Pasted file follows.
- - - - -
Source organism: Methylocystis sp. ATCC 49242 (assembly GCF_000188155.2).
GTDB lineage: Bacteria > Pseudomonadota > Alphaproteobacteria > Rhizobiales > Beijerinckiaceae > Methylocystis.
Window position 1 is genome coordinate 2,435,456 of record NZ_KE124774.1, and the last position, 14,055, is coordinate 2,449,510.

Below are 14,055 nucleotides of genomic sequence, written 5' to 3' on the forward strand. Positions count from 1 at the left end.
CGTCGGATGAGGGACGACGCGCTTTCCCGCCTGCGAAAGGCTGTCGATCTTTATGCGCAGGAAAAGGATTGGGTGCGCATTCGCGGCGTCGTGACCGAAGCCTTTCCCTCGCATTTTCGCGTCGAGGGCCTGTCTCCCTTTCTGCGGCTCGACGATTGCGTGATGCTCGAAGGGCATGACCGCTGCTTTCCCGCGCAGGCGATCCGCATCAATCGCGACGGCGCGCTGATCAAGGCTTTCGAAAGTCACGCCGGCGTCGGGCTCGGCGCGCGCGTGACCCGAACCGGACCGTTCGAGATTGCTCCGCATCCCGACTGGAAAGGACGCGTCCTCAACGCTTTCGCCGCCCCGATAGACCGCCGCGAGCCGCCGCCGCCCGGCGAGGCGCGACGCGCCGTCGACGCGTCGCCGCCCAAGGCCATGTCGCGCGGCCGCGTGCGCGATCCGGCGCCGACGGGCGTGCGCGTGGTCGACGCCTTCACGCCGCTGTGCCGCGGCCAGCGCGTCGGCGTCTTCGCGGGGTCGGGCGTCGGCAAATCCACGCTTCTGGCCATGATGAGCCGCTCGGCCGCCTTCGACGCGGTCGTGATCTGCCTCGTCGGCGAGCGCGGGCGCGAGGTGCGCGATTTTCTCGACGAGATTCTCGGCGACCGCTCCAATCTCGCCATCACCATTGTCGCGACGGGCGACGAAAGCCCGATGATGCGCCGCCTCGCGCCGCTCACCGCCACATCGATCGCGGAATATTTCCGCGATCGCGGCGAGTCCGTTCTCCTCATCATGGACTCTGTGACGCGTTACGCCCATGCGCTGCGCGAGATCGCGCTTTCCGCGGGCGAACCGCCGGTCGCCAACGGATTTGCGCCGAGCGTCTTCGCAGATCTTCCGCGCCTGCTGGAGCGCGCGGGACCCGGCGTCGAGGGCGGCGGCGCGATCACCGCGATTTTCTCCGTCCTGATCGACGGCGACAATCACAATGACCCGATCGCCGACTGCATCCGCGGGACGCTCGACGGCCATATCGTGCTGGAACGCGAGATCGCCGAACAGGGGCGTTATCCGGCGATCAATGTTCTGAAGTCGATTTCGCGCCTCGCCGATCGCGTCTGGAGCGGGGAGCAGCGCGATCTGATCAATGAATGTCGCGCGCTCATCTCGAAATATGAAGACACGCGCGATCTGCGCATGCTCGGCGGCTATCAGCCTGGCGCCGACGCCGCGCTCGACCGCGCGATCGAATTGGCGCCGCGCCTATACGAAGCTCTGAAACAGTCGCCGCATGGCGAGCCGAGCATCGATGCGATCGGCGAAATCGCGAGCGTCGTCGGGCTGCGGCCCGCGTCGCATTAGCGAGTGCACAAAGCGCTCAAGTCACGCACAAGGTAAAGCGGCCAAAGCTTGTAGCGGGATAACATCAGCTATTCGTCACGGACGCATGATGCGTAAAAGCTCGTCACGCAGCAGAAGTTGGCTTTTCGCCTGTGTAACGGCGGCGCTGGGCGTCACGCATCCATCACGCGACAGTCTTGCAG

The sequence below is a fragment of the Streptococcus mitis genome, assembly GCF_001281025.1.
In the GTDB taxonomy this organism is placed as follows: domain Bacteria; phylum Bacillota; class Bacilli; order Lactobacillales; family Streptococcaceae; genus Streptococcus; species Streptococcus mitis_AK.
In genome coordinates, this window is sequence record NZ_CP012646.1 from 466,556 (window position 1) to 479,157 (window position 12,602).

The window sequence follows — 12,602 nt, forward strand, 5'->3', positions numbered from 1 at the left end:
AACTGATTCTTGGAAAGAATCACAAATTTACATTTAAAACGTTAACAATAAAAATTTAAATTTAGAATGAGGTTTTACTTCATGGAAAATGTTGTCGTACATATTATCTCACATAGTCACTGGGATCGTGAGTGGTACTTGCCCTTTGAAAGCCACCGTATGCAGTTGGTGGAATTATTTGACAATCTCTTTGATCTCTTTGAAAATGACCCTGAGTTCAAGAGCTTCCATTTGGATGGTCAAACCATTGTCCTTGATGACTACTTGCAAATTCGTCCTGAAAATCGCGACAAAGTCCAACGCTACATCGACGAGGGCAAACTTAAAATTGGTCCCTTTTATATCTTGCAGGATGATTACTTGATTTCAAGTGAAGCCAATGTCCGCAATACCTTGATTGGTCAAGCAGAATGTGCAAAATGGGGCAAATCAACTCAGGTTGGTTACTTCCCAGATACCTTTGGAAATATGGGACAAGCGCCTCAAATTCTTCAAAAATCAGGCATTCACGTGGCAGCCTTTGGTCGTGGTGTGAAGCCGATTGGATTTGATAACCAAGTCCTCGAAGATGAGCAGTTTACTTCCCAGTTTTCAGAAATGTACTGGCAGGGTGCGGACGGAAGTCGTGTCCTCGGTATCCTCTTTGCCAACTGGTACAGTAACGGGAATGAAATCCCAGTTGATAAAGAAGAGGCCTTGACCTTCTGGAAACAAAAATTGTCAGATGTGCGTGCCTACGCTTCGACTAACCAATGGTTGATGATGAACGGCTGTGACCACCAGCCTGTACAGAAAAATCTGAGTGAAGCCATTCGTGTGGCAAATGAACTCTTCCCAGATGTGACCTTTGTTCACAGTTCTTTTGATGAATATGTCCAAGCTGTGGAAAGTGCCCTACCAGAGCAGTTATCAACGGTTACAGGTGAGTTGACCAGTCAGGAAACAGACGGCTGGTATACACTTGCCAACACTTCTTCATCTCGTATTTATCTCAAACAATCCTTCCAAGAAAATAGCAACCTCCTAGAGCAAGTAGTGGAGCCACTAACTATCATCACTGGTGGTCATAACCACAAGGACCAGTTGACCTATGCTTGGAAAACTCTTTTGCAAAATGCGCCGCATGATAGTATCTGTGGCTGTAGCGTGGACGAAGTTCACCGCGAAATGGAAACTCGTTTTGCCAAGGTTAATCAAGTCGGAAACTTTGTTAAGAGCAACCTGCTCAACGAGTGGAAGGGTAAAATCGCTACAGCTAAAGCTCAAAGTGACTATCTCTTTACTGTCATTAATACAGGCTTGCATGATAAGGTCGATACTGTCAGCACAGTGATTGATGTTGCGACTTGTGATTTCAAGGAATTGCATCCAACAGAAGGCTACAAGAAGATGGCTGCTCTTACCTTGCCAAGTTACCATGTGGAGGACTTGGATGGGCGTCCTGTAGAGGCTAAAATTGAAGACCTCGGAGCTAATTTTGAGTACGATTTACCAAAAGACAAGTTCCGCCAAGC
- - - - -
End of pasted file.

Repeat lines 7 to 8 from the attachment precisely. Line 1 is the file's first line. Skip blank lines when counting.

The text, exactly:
In the GTDB taxonomy this organism is placed as follows: domain Bacteria; phylum Bacillota; class Bacilli; order Lactobacillales; family Streptococcaceae; genus Streptococcus; species Streptococcus mitis_AK.
In genome coordinates, this window is sequence record NZ_CP012646.1 from 466,556 (window position 1) to 479,157 (window position 12,602).